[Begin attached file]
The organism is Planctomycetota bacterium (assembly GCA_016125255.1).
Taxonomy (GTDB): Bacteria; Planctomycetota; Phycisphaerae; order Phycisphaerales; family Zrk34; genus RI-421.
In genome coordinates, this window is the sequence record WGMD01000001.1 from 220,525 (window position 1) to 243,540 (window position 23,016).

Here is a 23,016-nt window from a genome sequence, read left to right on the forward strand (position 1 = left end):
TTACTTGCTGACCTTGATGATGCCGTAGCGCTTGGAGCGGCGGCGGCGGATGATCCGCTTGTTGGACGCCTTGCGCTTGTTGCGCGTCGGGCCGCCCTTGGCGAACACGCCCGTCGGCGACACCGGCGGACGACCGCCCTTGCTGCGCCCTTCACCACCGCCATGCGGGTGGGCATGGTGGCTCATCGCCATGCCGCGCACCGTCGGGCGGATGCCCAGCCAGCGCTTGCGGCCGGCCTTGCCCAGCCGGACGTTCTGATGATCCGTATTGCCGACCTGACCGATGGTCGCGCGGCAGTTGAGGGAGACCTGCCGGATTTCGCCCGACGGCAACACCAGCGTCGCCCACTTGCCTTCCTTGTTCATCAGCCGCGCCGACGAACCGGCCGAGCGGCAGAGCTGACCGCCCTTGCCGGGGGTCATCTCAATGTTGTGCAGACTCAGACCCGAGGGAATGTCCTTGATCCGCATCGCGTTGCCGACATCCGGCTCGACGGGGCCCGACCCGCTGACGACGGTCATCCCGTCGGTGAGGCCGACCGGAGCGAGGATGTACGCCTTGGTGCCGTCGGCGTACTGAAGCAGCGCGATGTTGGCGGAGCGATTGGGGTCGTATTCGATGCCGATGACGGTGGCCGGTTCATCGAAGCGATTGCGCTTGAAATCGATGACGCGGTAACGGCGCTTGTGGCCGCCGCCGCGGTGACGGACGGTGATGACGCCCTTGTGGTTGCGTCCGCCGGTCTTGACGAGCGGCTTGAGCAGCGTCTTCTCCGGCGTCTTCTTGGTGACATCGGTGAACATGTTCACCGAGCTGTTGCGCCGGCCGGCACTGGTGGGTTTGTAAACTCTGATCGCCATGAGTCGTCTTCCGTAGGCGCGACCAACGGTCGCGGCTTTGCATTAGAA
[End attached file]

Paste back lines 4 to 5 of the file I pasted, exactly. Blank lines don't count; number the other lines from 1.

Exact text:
Here is a 23,016-nt window from a genome sequence, read left to right on the forward strand (position 1 = left end):
TTACTTGCTGACCTTGATGATGCCGTAGCGCTTGGAGCGGCGGCGGCGGATGATCCGCTTGTTGGACGCCTTGCGCTTGTTGCGCGTCGGGCCGCCCTTGGCGAACACGCCCGTCGGCGACACCGGCGGACGACCGCCCTTGCTGCGCCCTTCACCACCGCCATGCGGGTGGGCATGGTGGCTCATCGCCATGCCGCGCACCGTCGGGCGGATGCCCAGCCAGCGCTTGCGGCCGGCCTTGCCCAGCCGGACGTTCTGATGATCCGTATTGCCGACCTGACCGATGGTCGCGCGGCAGTTGAGGGAGACCTGCCGGATTTCGCCCGACGGCAACACCAGCGTCGCCCACTTGCCTTCCTTGTTCATCAGCCGCGCCGACGAACCGGCCGAGCGGCAGAGCTGACCGCCCTTGCCGGGGGTCATCTCAATGTTGTGCAGACTCAGACCCGAGGGAATGTCCTTGATCCGCATCGCGTTGCCGACATCCGGCTCGACGGGGCCCGACCCGCTGACGACGGTCATCCCGTCGGTGAGGCCGACCGGAGCGAGGATGTACGCCTTGGTGCCGTCGGCGTACTGAAGCAGCGCGATGTTGGCGGAGCGATTGGGGTCGTATTCGATGCCGATGACGGTGGCCGGTTCATCGAAGCGATTGCGCTTGAAATCGATGACGCGGTAACGGCGCTTGTGGCCGCCGCCGCGGTGACGGACGGTGATGACGCCCTTGTGGTTGCGTCCGCCGGTCTTGACGAGCGGCTTGAGCAGCGTCTTCTCCGGCGTCTTCTTGGTGACATCGGTGAACATGTTCACCGAGCTGTTGCGCCGGCCGGCACTGGTGGGTTTGTAAACTCTGATCGCCATGAGTCGTCTTCCGTAGGCGCGACCAACGGTCGCGGCTTTGCATTAGAA